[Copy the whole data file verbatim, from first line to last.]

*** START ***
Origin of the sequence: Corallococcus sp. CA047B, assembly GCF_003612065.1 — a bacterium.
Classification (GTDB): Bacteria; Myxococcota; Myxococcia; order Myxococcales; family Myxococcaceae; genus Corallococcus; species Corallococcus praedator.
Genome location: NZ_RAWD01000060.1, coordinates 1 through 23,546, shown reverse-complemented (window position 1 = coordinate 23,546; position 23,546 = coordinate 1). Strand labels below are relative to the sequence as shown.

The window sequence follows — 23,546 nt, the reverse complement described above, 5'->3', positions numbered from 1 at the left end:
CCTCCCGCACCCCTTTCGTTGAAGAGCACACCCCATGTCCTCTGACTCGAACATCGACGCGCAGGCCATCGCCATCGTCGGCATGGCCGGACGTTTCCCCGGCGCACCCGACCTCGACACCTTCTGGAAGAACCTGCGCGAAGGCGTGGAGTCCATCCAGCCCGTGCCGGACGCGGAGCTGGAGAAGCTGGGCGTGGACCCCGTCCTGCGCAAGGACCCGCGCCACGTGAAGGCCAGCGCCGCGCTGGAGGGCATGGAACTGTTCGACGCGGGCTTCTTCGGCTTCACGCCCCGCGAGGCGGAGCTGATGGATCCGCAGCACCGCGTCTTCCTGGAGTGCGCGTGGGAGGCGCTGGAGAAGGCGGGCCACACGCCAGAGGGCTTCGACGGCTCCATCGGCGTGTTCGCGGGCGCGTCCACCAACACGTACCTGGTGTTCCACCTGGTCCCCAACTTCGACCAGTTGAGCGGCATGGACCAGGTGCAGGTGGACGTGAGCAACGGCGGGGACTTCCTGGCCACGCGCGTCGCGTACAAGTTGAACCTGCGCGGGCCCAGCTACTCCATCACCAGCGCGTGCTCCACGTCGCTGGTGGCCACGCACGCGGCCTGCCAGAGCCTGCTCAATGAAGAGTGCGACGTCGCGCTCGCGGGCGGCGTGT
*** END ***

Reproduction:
Origin of the sequence: Corallococcus sp. CA047B, assembly GCF_003612065.1 — a bacterium.
Classification (GTDB): Bacteria; Myxococcota; Myxococcia; order Myxococcales; family Myxococcaceae; genus Corallococcus; species Corallococcus praedator.
Genome location: NZ_RAWD01000060.1, coordinates 1 through 23,546, shown reverse-complemented (window position 1 = coordinate 23,546; position 23,546 = coordinate 1). Strand labels below are relative to the sequence as shown.

The window sequence follows — 23,546 nt, the reverse complement described above, 5'->3', positions numbered from 1 at the left end:
CCTCCCGCACCCCTTTCGTTGAAGAGCACACCCCATGTCCTCTGACTCGAACATCGACGCGCAGGCCATCGCCATCGTCGGCATGGCCGGACGTTTCCCCGGCGCACCCGACCTCGACACCTTCTGGAAGAACCTGCGCGAAGGCGTGGAGTCCATCCAGCCCGTGCCGGACGCGGAGCTGGAGAAGCTGGGCGTGGACCCCGTCCTGCGCAAGGACCCGCGCCACGTGAAGGCCAGCGCCGCGCTGGAGGGCATGGAACTGTTCGACGCGGGCTTCTTCGGCTTCACGCCCCGCGAGGCGGAGCTGATGGATCCGCAGCACCGCGTCTTCCTGGAGTGCGCGTGGGAGGCGCTGGAGAAGGCGGGCCACACGCCAGAGGGCTTCGACGGCTCCATCGGCGTGTTCGCGGGCGCGTCCACCAACACGTACCTGGTGTTCCACCTGGTCCCCAACTTCGACCAGTTGAGCGGCATGGACCAGGTGCAGGTGGACGTGAGCAACGGCGGGGACTTCCTGGCCACGCGCGTCGCGTACAAGTTGAACCTGCGCGGGCCCAGCTACTCCATCACCAGCGCGTGCTCCACGTCGCTGGTGGCCACGCACGCGGCCTGCCAGAGCCTGCTCAATGAAGAGTGCGACGTCGCGCTCGCGGGCGGCGTGT